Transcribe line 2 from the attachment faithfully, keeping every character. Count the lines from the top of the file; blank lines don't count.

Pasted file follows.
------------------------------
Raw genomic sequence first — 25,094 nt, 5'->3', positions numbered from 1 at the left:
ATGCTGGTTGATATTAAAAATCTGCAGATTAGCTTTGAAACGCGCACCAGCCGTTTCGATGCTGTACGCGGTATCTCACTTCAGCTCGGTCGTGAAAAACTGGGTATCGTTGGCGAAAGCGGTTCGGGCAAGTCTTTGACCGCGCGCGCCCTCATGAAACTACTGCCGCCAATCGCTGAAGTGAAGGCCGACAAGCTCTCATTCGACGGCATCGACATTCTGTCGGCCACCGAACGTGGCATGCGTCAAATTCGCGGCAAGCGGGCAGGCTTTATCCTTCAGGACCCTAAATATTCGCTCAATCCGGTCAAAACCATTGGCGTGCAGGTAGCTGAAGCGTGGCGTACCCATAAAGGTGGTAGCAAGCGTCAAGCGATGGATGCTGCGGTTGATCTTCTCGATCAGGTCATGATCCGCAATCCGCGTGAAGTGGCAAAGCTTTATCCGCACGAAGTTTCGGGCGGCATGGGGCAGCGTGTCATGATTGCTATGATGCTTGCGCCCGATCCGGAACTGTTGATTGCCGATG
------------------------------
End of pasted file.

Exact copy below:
ATGCTGGTTGATATTAAAAATCTGCAGATTAGCTTTGAAACGCGCACCAGCCGTTTCGATGCTGTACGCGGTATCTCACTTCAGCTCGGTCGTGAAAAACTGGGTATCGTTGGCGAAAGCGGTTCGGGCAAGTCTTTGACCGCGCGCGCCCTCATGAAACTACTGCCGCCAATCGCTGAAGTGAAGGCCGACAAGCTCTCATTCGACGGCATCGACATTCTGTCGGCCACCGAACGTGGCATGCGTCAAATTCGCGGCAAGCGGGCAGGCTTTATCCTTCAGGACCCTAAATATTCGCTCAATCCGGTCAAAACCATTGGCGTGCAGGTAGCTGAAGCGTGGCGTACCCATAAAGGTGGTAGCAAGCGTCAAGCGATGGATGCTGCGGTTGATCTTCTCGATCAGGTCATGATCCGCAATCCGCGTGAAGTGGCAAAGCTTTATCCGCACGAAGTTTCGGGCGGCATGGGGCAGCGTGTCATGATTGCTATGATGCTTGCGCCCGATCCGGAACTGTTGATTGCCGATG